Common Ownership

Index investing has democratized access to diversified investments for millions of people, helping them achieve their long-term financial goals at a lower cost than ever before.

In recent years, some commentators have theorized that the “common ownership” of shares in competing firms within a concentrated industry may lead to anticompetitive effects. The research underpinning this theory employs faulty assumptions and problematic data and has been challenged by numerous experts. This page provides research and commentary by BlackRock and third parties addressing common ownership theories and related proposals.

The data package needed to replicate the sensitivity analysis challenging the empirical evidence underpinning these proposals is available here.

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Growing body of evidence questioning common ownership and highlighting benefits of diversified investment products

  • The strategies of anticompetitive common ownership

    Dec 17, 2018 / By C. Scott Hemphill, Marcel Kahan

    The authors consider the plausibility of various mechanisms by which common ownership would lead to anticompetitive effects. They find that for most proposed mechanisms, there is no strong theorietical basis for believing institutional owners have a motive to employ the mechanisms, no significant evidence that they do, or both. They conclude that a compelling case for reform is not warranted.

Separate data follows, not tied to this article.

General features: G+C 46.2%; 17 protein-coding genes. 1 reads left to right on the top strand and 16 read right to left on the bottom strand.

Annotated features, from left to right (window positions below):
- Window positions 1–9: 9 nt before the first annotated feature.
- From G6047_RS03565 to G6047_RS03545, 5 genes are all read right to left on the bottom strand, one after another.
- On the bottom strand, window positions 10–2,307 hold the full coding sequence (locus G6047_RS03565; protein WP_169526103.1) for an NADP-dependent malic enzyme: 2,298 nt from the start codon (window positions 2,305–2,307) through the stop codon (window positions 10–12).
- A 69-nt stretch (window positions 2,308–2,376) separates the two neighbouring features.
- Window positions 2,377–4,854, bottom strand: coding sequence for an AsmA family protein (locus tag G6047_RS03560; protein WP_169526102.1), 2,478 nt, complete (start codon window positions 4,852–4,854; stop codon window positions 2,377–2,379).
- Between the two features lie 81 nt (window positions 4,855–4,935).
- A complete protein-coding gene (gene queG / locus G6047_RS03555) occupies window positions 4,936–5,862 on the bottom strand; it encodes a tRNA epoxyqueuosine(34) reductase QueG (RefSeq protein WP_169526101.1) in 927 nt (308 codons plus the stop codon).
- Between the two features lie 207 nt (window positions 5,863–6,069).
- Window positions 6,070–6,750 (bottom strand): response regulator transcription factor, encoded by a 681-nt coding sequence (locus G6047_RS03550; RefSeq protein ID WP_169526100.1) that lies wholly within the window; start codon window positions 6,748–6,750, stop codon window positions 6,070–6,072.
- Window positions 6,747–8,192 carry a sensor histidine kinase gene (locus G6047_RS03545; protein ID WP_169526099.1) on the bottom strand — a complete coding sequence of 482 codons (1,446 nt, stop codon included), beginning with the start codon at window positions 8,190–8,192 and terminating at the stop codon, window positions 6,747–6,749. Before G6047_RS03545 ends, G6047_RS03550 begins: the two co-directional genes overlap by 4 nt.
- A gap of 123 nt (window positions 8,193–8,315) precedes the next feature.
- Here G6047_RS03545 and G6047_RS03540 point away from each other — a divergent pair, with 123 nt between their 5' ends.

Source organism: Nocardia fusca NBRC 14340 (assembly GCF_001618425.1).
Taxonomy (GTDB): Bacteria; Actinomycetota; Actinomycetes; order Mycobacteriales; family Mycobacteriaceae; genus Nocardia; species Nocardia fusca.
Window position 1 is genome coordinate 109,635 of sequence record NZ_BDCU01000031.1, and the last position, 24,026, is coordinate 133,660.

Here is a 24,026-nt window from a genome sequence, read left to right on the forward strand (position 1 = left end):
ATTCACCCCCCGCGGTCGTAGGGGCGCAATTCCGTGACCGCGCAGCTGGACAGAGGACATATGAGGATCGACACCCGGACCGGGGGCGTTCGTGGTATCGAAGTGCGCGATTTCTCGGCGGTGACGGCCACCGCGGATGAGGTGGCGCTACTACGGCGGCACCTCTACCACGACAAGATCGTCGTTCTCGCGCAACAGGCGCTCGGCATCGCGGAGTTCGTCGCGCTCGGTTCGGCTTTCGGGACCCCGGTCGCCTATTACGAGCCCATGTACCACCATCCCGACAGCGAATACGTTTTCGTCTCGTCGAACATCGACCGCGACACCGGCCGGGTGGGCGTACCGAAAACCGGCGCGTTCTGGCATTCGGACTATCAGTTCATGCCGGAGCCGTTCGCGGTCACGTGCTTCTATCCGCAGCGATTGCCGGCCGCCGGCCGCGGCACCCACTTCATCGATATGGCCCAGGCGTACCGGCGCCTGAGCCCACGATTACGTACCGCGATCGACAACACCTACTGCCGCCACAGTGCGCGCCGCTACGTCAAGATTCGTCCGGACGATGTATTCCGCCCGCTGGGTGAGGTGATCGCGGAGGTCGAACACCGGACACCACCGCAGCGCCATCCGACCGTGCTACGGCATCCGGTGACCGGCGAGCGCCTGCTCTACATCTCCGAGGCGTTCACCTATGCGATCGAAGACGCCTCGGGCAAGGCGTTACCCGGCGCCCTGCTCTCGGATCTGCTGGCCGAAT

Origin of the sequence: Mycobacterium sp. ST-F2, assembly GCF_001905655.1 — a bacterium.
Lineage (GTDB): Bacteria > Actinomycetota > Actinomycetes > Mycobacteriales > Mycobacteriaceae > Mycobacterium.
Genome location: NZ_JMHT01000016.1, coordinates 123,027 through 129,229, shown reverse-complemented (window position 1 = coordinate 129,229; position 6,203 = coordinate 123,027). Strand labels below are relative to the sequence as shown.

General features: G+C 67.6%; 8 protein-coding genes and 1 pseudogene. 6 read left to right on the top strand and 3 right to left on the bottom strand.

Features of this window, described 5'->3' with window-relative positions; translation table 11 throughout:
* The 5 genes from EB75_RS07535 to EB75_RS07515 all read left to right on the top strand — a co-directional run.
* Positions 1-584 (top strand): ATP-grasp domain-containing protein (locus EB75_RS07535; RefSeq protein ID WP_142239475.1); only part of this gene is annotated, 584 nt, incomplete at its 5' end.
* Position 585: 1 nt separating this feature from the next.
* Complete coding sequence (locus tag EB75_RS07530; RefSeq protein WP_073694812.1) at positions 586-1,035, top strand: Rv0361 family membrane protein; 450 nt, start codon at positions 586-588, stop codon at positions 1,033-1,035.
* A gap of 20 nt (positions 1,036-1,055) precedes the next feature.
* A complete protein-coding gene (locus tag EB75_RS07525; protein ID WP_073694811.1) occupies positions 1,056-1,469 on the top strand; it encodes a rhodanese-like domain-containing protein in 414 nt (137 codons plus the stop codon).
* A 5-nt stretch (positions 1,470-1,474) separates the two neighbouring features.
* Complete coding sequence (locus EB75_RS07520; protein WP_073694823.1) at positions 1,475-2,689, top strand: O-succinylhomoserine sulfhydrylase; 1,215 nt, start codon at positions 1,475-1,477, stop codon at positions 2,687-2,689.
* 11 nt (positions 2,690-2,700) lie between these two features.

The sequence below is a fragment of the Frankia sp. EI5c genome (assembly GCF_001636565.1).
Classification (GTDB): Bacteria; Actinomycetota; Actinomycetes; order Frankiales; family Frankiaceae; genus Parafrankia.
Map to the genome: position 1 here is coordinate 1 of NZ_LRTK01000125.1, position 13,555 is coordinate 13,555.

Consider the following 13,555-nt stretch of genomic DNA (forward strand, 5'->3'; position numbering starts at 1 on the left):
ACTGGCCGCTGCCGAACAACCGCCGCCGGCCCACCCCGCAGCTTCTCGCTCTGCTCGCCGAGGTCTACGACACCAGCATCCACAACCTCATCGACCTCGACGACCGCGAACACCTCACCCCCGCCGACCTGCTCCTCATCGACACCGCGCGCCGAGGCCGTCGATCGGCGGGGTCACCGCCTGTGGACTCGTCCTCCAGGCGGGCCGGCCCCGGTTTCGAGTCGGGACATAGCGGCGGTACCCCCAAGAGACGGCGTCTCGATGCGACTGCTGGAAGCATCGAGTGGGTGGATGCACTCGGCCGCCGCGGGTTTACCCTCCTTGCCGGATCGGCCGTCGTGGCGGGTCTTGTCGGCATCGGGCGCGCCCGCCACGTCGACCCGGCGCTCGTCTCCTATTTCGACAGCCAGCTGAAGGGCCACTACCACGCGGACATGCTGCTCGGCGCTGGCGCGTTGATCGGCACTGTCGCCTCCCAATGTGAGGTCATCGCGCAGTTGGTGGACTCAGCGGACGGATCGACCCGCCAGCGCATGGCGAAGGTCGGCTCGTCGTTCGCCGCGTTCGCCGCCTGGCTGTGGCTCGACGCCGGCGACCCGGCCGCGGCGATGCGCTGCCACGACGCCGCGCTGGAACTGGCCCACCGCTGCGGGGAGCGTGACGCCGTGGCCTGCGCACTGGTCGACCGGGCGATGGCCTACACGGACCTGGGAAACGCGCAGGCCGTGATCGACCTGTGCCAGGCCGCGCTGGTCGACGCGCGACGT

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  • The case for doing nothing about institutional investors' common ownership of small stakes in competing firms

    Dec 11, 2018 / By Thomas A. Lambert, Michael E. Sykuta

    The authors challenge the assumptions employed by recent empirical studies on common ownership and assert that the proposed policy measures would do more harm than good, as such policies would create welfare losses outweighing any potential social benefits.

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  • Common ownership: do institutional investors really promote anti-competitive behavior?

    Dec 02, 2018 / By George S. Dallas

    The author notes that the underlying common onwership theories are unsupported. The proposed common ownership policy measures would reduce the rights of investors and challenge good corporate governance and stewardship, stifling the minority shareholder voice.